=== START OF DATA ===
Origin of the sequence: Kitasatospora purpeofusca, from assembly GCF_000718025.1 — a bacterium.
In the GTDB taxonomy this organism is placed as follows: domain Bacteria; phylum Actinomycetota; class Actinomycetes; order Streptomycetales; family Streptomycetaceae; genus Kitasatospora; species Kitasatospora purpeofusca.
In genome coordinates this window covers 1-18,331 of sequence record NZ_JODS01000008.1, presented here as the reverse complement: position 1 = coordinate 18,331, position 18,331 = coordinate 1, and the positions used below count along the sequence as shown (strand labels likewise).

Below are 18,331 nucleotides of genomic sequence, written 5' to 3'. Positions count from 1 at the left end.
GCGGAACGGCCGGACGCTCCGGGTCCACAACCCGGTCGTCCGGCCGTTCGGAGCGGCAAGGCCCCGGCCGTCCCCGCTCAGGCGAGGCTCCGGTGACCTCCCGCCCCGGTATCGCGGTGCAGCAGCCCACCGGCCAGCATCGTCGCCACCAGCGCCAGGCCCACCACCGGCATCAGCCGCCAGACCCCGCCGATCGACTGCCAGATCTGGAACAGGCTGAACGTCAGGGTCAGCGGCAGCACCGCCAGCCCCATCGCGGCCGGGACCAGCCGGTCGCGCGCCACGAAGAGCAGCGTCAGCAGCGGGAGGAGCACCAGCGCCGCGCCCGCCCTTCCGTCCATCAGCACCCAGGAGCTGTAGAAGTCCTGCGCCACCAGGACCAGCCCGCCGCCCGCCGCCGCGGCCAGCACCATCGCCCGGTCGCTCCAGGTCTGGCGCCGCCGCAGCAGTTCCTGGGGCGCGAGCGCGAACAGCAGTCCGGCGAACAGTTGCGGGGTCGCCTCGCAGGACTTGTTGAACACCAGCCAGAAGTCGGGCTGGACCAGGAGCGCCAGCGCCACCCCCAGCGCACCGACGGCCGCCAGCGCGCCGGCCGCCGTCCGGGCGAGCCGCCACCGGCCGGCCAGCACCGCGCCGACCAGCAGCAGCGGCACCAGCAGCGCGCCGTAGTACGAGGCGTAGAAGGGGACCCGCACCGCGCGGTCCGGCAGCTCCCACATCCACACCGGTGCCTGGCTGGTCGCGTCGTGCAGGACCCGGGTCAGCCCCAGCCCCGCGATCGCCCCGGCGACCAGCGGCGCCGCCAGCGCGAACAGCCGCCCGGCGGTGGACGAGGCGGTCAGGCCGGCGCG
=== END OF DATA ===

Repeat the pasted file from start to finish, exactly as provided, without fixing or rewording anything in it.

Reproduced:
Origin of the sequence: Kitasatospora purpeofusca, from assembly GCF_000718025.1 — a bacterium.
In the GTDB taxonomy this organism is placed as follows: domain Bacteria; phylum Actinomycetota; class Actinomycetes; order Streptomycetales; family Streptomycetaceae; genus Kitasatospora; species Kitasatospora purpeofusca.
In genome coordinates this window covers 1-18,331 of sequence record NZ_JODS01000008.1, presented here as the reverse complement: position 1 = coordinate 18,331, position 18,331 = coordinate 1, and the positions used below count along the sequence as shown (strand labels likewise).

Below are 18,331 nucleotides of genomic sequence, written 5' to 3'. Positions count from 1 at the left end.
GCGGAACGGCCGGACGCTCCGGGTCCACAACCCGGTCGTCCGGCCGTTCGGAGCGGCAAGGCCCCGGCCGTCCCCGCTCAGGCGAGGCTCCGGTGACCTCCCGCCCCGGTATCGCGGTGCAGCAGCCCACCGGCCAGCATCGTCGCCACCAGCGCCAGGCCCACCACCGGCATCAGCCGCCAGACCCCGCCGATCGACTGCCAGATCTGGAACAGGCTGAACGTCAGGGTCAGCGGCAGCACCGCCAGCCCCATCGCGGCCGGGACCAGCCGGTCGCGCGCCACGAAGAGCAGCGTCAGCAGCGGGAGGAGCACCAGCGCCGCGCCCGCCCTTCCGTCCATCAGCACCCAGGAGCTGTAGAAGTCCTGCGCCACCAGGACCAGCCCGCCGCCCGCCGCCGCGGCCAGCACCATCGCCCGGTCGCTCCAGGTCTGGCGCCGCCGCAGCAGTTCCTGGGGCGCGAGCGCGAACAGCAGTCCGGCGAACAGTTGCGGGGTCGCCTCGCAGGACTTGTTGAACACCAGCCAGAAGTCGGGCTGGACCAGGAGCGCCAGCGCCACCCCCAGCGCACCGACGGCCGCCAGCGCGCCGGCCGCCGTCCGGGCGAGCCGCCACCGGCCGGCCAGCACCGCGCCGACCAGCAGCAGCGGCACCAGCAGCGCGCCGTAGTACGAGGCGTAGAAGGGGACCCGCACCGCGCGGTCCGGCAGCTCCCACATCCACACCGGTGCCTGGCTGGTCGCGTCGTGCAGGACCCGGGTCAGCCCCAGCCCCGCGATCGCCCCGGCGACCAGCGGCGCCGCCAGCGCGAACAGCCGCCCGGCGGTGGACGAGGCGGTCAGGCCGGCGCG